Boennighausen said to expect a lot of infill, low-risk sites “that we absolutely understand and have the people pipeline to execute.”
“As we go into new markets from a company perspective, we'll be focused a bit more on contiguous to our markets that we already have good brand awareness and we know we can execute from an operational supply chain perspective as well as activate the brand,” he said.
It’s worth circling the franchising opportunity. Of Noodles & Company’s 458 restaurants at Q3’s end, only 67 were franchised. And that’s been about the mix throughout the past six years.
Boennighausen said the company “absolutely believes” that model will represent a larger part of its growth.
“We've been relatively conservative in terms of our approach to growing that franchise network over the past couple of years because we knew we had such tremendous upside with our prototype with those labor initiatives,” he said. “Now that those are coming to pass and we're seeing such great momentum on the margin side as well as the sales side, you will see us be more aggressive on the franchise side, which is where a lot of the new market growth will occur.”
Noodles & Company’s margin expansion increased 70 basis points in Q3 versus the prior year despite a significant increase in delivery fees, which upped 140 basis points, year-over-year (more on this later). This has stirred mainly from better economics and a healthier labor model. Noodles & Company is doing some back-end work currently to optimize its kitchen equipment package and operating processes to improve labor efficiency, throughput, food quality, off-premises ease of pickup and flexibility for future menu innovation.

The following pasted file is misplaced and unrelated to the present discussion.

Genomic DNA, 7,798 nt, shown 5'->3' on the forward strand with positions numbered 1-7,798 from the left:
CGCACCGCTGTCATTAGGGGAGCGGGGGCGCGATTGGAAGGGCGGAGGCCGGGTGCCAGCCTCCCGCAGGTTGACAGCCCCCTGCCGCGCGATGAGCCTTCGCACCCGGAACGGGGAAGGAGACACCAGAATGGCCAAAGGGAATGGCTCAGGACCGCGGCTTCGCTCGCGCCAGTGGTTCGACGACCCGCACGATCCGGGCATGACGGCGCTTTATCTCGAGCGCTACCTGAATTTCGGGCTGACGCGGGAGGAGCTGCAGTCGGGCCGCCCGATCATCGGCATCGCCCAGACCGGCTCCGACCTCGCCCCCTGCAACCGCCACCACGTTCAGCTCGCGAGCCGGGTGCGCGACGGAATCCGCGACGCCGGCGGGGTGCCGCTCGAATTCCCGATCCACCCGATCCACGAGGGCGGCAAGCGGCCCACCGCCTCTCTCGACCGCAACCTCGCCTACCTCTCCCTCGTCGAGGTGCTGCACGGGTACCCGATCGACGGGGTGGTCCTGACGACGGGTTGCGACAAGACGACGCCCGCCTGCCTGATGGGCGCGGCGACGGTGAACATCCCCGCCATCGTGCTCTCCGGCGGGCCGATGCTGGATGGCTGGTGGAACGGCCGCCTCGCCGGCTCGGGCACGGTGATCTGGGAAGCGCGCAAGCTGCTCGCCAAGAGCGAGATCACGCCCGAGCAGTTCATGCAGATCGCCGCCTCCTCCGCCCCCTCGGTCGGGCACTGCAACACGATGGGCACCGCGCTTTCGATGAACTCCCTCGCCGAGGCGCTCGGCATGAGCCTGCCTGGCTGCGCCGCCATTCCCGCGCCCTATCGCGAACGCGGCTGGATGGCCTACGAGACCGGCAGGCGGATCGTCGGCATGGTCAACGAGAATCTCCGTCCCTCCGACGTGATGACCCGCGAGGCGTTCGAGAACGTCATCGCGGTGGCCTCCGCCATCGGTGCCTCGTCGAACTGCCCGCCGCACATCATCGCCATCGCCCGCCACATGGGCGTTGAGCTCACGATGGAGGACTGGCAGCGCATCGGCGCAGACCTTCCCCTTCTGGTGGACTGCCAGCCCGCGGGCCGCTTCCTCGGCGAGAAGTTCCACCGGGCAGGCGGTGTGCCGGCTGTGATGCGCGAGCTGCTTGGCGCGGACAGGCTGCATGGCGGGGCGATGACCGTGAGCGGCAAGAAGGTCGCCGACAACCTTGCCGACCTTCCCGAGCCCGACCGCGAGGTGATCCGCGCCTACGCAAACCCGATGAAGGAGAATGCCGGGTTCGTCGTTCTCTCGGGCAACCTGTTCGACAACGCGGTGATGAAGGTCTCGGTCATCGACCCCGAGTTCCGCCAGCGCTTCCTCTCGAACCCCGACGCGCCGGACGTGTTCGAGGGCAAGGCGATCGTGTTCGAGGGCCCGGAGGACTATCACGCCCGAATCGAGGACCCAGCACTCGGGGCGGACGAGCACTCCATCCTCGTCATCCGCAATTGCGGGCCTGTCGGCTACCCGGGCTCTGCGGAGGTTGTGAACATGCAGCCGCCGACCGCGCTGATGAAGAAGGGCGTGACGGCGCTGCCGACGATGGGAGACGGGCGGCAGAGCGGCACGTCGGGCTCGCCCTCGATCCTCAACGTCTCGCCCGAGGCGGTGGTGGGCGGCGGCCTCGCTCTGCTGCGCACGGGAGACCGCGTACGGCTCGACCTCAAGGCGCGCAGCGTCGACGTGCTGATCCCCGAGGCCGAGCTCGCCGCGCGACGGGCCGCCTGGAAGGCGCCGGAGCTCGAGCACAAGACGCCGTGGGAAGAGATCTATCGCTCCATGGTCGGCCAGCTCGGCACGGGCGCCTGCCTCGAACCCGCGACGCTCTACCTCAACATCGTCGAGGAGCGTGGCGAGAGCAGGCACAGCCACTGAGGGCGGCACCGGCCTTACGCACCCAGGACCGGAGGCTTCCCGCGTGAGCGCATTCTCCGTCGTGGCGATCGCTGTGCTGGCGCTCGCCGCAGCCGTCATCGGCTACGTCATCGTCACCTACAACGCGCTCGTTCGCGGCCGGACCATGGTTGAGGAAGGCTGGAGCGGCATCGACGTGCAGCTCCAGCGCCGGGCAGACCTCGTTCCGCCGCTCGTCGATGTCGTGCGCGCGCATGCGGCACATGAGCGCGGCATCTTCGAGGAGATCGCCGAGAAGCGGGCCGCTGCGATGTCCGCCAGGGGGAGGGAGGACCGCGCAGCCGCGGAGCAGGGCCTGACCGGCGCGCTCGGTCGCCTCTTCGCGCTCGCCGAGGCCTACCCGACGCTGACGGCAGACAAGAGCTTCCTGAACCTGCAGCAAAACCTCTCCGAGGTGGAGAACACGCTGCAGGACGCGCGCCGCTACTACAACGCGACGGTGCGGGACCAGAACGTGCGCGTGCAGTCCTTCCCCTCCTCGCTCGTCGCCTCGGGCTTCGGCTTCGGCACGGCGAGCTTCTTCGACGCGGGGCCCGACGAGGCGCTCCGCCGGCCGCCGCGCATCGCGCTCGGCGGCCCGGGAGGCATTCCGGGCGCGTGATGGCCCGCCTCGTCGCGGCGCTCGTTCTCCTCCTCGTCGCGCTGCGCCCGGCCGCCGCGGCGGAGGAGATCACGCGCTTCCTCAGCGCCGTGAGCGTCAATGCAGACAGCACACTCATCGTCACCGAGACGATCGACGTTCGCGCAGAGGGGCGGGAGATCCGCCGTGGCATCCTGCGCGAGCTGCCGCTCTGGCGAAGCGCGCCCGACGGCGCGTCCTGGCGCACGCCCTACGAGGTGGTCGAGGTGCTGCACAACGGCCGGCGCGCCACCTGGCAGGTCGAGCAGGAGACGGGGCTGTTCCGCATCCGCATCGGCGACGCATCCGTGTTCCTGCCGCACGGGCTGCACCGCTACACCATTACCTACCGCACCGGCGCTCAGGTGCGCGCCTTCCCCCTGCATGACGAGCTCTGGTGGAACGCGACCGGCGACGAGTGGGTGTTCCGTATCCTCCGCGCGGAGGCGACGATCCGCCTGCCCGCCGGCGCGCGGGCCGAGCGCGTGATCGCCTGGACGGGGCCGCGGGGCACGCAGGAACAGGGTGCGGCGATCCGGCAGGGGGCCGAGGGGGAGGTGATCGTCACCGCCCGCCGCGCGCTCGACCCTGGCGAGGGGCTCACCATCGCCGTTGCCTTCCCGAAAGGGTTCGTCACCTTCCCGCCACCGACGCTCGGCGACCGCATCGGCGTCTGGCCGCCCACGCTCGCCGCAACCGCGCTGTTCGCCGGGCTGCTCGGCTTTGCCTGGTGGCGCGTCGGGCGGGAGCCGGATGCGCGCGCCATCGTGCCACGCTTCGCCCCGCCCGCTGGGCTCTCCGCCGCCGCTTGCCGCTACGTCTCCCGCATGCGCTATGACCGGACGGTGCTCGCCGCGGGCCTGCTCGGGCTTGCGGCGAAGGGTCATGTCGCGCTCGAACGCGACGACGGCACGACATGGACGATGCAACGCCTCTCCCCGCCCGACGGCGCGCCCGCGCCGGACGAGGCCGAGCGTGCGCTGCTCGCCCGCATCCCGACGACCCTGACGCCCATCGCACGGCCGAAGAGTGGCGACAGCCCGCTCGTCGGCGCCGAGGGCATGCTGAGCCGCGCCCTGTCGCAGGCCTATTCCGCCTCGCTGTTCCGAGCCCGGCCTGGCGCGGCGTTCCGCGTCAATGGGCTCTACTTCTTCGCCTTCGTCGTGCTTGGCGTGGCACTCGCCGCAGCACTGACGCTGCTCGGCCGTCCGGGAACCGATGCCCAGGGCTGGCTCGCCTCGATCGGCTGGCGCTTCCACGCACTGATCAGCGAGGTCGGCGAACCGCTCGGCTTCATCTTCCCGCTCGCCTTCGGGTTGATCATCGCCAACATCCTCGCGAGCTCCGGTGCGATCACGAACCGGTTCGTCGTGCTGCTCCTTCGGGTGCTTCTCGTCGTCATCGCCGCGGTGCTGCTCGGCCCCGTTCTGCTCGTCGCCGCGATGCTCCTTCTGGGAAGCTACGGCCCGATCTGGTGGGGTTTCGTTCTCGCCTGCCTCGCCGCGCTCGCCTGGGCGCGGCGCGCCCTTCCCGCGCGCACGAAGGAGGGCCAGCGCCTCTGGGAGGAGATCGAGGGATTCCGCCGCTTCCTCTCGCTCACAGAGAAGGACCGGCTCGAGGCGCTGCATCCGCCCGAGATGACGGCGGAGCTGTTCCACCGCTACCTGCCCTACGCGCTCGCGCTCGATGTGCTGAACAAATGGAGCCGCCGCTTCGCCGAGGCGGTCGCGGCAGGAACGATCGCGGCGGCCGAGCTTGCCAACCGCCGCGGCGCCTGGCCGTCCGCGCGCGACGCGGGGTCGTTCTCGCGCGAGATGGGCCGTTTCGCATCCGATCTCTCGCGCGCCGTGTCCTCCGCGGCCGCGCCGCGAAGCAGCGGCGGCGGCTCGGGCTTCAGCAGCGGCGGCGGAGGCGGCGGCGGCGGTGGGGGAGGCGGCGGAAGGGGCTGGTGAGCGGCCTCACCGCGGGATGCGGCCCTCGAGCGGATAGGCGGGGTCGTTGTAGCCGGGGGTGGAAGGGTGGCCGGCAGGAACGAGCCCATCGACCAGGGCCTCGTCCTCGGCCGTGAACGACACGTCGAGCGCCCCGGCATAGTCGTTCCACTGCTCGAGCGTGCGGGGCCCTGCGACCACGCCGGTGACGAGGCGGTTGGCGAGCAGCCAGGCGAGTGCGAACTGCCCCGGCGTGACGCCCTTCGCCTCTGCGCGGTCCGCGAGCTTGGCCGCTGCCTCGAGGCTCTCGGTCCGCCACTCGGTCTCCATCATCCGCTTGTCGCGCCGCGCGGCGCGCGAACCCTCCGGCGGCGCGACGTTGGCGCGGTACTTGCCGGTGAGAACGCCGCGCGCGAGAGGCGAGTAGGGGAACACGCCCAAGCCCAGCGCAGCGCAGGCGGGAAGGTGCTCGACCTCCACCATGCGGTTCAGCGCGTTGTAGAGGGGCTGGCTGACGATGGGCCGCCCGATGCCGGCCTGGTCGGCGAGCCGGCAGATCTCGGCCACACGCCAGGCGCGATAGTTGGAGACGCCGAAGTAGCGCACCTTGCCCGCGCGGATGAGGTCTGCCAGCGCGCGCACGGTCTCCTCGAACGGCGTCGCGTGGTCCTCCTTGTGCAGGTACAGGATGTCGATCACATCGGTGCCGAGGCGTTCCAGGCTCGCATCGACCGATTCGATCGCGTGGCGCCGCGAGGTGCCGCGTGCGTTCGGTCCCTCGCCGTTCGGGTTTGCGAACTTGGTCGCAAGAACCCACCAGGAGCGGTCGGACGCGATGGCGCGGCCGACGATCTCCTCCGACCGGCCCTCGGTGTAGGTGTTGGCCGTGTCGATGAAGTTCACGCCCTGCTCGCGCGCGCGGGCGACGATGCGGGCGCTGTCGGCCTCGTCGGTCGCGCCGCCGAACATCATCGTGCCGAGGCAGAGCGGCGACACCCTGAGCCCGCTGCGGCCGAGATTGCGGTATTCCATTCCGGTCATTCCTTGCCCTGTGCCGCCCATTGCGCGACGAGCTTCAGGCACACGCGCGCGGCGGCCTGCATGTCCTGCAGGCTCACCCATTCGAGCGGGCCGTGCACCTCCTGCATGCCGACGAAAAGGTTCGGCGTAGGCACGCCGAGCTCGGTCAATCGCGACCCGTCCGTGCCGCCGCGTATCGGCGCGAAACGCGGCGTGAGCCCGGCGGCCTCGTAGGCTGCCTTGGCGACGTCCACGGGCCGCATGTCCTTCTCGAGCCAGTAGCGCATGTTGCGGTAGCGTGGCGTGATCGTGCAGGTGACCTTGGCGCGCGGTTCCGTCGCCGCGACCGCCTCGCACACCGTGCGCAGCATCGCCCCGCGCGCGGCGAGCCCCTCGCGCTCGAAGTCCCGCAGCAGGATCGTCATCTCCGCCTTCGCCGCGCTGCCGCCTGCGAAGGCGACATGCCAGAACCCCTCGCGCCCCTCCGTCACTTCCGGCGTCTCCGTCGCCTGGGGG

To date, the brand retrofitted the fresh kitchen design into three existing locations. While early, Boennighausen said, the results “indicate meaningful opportunity for savings in labor cost.” New restaurants are expected to begin incorporating the updated look in early 2020.
Boennighausen didn’t dive too deep into details, but said there are a few new pieces of equipment as well as changes in flow within restaurants. “It's not just labor savings. It's speed, it's flexibility, it's temperature of food, and we're seeing good movement in all of those items in those existing restaurants that have been retrofitted,” he said.
Boennighausen said earlier this year, “while we expect franchise growth to remain modest as we vet our new design, we are seeing increased appetite for growth from existing and new franchisees alike.” In July, the company refranchised five units to an existing operator. And the company finalized its first new area development “in several years,” a deal that called for the construction of six new franchises in South Carolina.
The growth equation for Noodles & Company is really three-fold: A more efficient back-of-the-house kitchen design, smaller square footage units, and accelerated franchise expansion.
There’s another element, however: The chain’s restaurants are simply more profitable than they’ve been in some time.
System-wide same-store sales bumped 2.1 percent in Q3 (2.2 percent at company run and 1.6 percent at franchised). The brand’s two-year stack sits at 7.6 percent. This past period’s comp comprised of 5 percent average check, partially offset by a 1 percent decline in discounting and a 1.8 percent drop in traffic.
During that two-year span, Noodles & Company’s average-unit volume boosted $95,000 to $1.157 million. Just year-over-year, the brand’s AUVs are up $50,000 to $1.157 million from $1.107 million.
Here’s a look at the corporate same-store sales turnaround:
- Q1 2017: –2.5 percent
- Q2 2017: –3.9 percent
- Q3 2017: –3.8 percent
- Q4 2017: –0.9 percent
- Q1 2018: –0.3 percent
- Q2 2018: 5 percent
- Q3 2018: 5.2 percent
- Q4 2018: 3.4 percent
- Q1 2019: 3 percent
- Q2 2019: 4.8 percent
- Q3 2019: 2.2 percent
Total revenue hiked $1.6 million in Q3 to $118.3 million. Adjusted net income was $4.1 million.